• A few weeks ago, the outgoing directors who congregated at Ngere tea factory vowed to stay put saying the new elections were illegal.
• On March 12, the President issued an executive order directing the Tea Board of Kenya to sanction elections in all tea factories in the next 60 days.
Newly-elected Murang’a tea factory directors want the county government to step in and help them take over the management of factories.
The directors who met at Kenol on Saturday said they were duly elected under the articles of associations of their factories.
They said farmers who have been fighting for reforms in the sector participated in the elections and it is now time for the government to enforce their wishes.
A few weeks ago, the outgoing directors who congregated at Ngere tea factory vowed to stay put saying the new elections were illegal.
Led by the factory’s outgoing vice-chairperson Henry Karuma, the directors said they were waiting for the newly established Tea Board of Kenya to come up with regulations that would guide the elections as per the President’s Executive order.
“We were surprised that Agriculture Cabinet Secretary went ahead and drew the elections schedule, yet the tea board is yet to be constituted,” he said.
On March 12, the President issued an executive order directing the Tea Board of Kenya to sanction elections in all tea factories in the next 60 days.
However, the High Court in Nairobi suspended the order, saying some of the issues raised in the order had been raised in another application filed by the Attorney General last year seeking to stop the elections.
Justice Anthony Mrima said suspension orders issued by the Mombasa High Court stopping the elections were still in force.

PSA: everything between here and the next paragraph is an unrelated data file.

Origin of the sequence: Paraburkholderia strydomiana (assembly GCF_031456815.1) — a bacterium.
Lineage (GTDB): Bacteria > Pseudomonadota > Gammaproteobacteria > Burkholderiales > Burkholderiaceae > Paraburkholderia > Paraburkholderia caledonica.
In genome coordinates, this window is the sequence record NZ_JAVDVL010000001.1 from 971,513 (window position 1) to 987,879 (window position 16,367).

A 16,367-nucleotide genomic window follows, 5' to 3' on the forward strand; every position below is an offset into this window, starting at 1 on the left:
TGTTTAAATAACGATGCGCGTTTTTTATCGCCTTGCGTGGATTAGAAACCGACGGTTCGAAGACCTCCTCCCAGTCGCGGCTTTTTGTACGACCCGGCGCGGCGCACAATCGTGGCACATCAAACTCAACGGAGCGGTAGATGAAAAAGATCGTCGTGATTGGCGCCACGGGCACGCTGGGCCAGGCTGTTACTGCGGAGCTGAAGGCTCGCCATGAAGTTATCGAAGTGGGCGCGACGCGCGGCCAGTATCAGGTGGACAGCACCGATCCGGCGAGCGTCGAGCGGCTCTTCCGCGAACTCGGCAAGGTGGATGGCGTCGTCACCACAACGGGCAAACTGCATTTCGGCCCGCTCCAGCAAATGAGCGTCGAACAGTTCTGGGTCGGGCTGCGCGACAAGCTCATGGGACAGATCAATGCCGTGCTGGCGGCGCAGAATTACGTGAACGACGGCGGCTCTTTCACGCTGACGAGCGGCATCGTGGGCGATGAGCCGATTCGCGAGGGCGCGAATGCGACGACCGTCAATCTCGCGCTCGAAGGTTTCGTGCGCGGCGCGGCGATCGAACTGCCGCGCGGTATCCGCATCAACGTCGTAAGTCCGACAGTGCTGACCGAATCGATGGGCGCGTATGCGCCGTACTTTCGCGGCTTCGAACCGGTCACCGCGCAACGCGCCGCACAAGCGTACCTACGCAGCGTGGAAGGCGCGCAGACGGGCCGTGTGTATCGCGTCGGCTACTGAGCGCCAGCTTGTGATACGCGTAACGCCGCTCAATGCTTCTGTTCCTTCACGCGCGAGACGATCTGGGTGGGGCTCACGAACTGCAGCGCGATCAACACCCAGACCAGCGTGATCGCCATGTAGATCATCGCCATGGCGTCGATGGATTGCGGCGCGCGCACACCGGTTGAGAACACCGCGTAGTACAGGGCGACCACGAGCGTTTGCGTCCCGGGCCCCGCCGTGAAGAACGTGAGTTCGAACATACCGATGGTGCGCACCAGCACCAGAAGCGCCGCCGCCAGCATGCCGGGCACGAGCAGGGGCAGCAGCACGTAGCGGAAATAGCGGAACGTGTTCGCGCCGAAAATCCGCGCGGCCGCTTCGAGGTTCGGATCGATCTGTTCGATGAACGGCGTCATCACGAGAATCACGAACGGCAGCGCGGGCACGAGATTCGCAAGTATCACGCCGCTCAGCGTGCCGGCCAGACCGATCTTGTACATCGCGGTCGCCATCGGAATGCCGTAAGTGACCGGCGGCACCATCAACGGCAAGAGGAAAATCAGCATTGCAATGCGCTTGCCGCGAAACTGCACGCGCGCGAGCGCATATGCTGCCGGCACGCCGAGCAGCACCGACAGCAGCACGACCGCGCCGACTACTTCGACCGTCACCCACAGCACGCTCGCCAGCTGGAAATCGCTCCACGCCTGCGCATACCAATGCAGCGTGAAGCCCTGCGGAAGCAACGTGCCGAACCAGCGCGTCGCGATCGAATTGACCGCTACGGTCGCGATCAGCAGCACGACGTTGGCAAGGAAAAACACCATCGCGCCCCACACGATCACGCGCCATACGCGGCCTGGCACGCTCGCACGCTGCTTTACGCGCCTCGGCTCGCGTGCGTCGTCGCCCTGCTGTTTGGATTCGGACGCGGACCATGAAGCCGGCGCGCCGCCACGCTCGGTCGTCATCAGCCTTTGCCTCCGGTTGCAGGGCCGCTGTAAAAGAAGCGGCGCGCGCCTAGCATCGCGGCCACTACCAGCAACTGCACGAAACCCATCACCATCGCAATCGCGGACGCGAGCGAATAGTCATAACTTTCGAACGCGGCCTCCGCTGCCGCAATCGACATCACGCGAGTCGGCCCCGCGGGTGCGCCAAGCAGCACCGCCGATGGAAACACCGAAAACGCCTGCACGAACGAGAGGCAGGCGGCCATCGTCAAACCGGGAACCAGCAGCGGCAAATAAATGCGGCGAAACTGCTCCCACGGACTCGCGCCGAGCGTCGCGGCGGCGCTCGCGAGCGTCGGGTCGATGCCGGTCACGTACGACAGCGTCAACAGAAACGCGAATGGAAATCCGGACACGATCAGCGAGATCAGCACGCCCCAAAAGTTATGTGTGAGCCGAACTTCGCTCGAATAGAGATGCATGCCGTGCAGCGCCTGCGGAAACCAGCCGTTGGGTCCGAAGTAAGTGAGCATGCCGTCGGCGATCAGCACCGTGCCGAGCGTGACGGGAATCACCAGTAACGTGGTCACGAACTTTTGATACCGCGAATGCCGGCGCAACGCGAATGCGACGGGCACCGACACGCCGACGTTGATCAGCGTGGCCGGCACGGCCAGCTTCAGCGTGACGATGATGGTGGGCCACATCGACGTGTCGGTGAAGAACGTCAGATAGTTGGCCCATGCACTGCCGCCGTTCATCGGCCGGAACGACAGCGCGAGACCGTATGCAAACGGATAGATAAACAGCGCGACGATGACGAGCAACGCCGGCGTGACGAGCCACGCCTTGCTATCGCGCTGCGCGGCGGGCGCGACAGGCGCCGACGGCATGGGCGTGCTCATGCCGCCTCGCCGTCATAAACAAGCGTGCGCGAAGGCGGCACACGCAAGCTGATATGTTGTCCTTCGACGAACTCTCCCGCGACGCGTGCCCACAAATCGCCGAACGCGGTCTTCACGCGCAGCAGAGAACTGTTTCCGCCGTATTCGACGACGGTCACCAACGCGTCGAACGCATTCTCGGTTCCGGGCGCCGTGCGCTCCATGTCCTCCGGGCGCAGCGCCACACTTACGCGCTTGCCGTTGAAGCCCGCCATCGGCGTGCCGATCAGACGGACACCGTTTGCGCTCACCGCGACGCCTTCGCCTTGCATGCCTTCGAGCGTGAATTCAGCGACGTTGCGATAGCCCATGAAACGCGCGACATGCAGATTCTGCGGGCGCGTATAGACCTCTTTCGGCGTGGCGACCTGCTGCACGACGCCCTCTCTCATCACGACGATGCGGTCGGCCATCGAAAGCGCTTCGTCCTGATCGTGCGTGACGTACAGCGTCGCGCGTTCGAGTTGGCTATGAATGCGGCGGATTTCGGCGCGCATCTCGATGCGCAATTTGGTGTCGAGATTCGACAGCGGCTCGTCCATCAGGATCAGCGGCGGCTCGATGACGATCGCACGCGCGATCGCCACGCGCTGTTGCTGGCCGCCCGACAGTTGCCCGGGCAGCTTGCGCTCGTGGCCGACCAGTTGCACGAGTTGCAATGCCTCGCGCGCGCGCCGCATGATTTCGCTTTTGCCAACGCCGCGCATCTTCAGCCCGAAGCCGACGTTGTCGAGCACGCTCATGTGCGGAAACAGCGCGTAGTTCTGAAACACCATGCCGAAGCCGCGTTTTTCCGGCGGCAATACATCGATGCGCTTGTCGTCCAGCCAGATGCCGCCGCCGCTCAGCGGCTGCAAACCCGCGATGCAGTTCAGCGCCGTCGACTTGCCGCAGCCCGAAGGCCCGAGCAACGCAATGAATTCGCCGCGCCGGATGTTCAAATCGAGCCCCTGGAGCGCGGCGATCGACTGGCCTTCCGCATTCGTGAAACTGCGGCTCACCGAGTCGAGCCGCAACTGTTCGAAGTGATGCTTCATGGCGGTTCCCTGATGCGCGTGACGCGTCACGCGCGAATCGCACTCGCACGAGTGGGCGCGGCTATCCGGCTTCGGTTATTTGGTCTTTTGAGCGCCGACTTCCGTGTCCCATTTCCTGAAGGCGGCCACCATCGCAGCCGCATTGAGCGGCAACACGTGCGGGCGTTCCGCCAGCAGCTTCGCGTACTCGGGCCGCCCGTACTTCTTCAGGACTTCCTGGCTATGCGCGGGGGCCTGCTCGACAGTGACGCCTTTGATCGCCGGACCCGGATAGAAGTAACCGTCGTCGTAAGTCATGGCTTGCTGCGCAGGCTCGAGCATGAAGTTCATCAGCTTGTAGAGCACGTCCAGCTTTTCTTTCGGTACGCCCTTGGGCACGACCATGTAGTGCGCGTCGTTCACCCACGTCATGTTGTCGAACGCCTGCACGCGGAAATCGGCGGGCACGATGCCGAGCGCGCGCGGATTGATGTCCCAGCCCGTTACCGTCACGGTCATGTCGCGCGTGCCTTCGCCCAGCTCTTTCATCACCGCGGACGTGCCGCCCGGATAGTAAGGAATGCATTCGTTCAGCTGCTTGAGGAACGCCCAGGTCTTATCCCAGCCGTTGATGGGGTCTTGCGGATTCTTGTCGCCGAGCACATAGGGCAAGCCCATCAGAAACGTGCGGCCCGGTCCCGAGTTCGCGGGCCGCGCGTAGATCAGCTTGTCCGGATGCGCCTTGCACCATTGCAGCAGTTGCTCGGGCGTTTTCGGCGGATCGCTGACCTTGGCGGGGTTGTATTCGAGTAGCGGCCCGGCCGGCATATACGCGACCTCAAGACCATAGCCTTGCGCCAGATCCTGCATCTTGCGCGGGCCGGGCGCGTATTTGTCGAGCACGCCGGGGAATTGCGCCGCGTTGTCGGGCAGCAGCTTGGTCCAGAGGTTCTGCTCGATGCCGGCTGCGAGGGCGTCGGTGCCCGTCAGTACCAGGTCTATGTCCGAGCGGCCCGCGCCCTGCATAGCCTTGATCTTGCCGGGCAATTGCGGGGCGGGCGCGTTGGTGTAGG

This followed an application by KTDA in which the agency said the President had no powers to order the elections.
Joseph Mwangi, a director in Makomboki tea factory dismissed claims that the elections were a sham.
“We have already elected our chairmen and their deputies,” he said.
They said directors in factories that received their CR12 documents from the Registrar of Companies will officially take over the management.
Once they take over the factories operations, the directors pledged to instruct their lawyers to withdraw from court cases that have been filed against the Tea Act.
“We are asking the outgoing directors to hand over in peace. If they don’t, the government should help to remove them,” he said.
Joseph Karanja from Ngere tea factory said they are eager to start implementing reforms that will see farmers earning more from their produce.
He said factories should be transparent enough to publicise sales made in the Mombasa auction to enable farmers calculate their earnings.
“We will protect farmers. We don’t want their sweat to continue going to waste. They have done their part, it is now up to the government to step in and support them,” he said.
Kenya Tea Sector Lobby chairperson Irungu Nyakera said the new directors should ensure farmers are paid their mini-bonus payments normally done in April.
Farmers receive a mini-bonus payment of Sh5, but the Tea Act sought to change this by providing for the payment of 50 per cent of farmers’ monthly sales.
With the Act suspended, Nyakera said it is only right for the factories to make the payment for nine months from July last year to March this year.
Nyakera said all new directors have been listed in minutes and resolutions of annual general meetings in which they were elected and their names forwarded to the Registrar of Companies for inclusion in the factories’ CR12 documents.
“These are the duly elected directors. Anyone else can only be a former director and we expect the government to help enforce the legitimacy of the directors as the ones representing the interests of farmers,” he said.
Edited by Kiilu Damaris